CT National Historic Landmark
Prudence Crandall House
1 South Canterbury Road (Junction of Routes 14 & 169), Canterbury
It took me 13 years of writing this website to visit the Prudence Crandall Museum. Granted, Canterbury isn’t exactly down the street from me, but I had driven by it a dozen times probably. And you’ve probably done the same at least once.
But you shouldn’t. The imposing yellow Georgian building that houses the museum is not only a National Historic Landmark, but is also an important piece of the Connecticut Freedom Trail. So important, actually, there there is a Prudence Crandall Monument in Kansas where she died. It’s probably the only place a Connecticut flag flies in that state.
And the building and its past also figures in the National Park’s educational program, equating Prudence Crandall’s fight for equality to the Little Rock Nine’s.
On the southwest corner of the main crossroads in the town of Canterbury, Connecticut, stands a gracious house. Although it resembles many other houses in the area in appearance, this house stands apart because of the unique role it played in promoting the educational opportunities of African Americans prior to the Civil War. Designated a National Historic Landmark in 1991, the house is open to the public as the Prudence Crandall Museum. It has changed little since events here in the early 1830s focused national attention on abolition and the rights of African Americans to a quality education.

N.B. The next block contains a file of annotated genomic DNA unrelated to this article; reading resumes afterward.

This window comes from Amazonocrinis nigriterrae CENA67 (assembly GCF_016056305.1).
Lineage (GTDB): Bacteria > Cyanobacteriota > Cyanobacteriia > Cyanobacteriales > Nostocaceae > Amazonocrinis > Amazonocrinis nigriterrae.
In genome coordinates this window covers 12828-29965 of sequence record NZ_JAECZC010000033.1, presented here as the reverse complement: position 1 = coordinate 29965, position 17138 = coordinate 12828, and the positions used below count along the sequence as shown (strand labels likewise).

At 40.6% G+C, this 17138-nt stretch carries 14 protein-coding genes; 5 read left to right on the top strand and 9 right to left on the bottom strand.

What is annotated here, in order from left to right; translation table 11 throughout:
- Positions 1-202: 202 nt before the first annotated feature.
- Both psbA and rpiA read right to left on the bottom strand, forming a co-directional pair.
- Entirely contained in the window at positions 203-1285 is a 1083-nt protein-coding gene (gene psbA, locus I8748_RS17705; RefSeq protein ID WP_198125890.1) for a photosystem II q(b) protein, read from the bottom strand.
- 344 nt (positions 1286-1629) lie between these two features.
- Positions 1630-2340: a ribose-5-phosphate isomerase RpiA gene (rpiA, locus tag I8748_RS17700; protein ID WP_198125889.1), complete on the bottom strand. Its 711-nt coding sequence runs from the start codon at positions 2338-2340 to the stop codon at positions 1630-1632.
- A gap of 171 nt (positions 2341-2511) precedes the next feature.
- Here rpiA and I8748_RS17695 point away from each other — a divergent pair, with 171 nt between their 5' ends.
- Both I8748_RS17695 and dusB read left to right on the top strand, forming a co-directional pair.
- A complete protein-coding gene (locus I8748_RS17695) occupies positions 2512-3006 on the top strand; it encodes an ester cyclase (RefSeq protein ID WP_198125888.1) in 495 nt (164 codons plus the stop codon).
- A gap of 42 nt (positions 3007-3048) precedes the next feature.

Canterbury, Connecticut, and Little Rock, Arkansas, are links in a chain of events representing the long struggle for equal educational opportunities for African Americans. This lesson plan highlights two important historic places and the role each played in testing the prevailing assumptions of the time regarding racial integration of schools. It also tells the story of conflict between the rule of law and the rule of the mob, and the importance of a free press in exposing social injustice.
That’s pretty awesome for li’l ol’ Canterbury. I’m proud to live in a state that has Mrs. Crandall as our state heroine.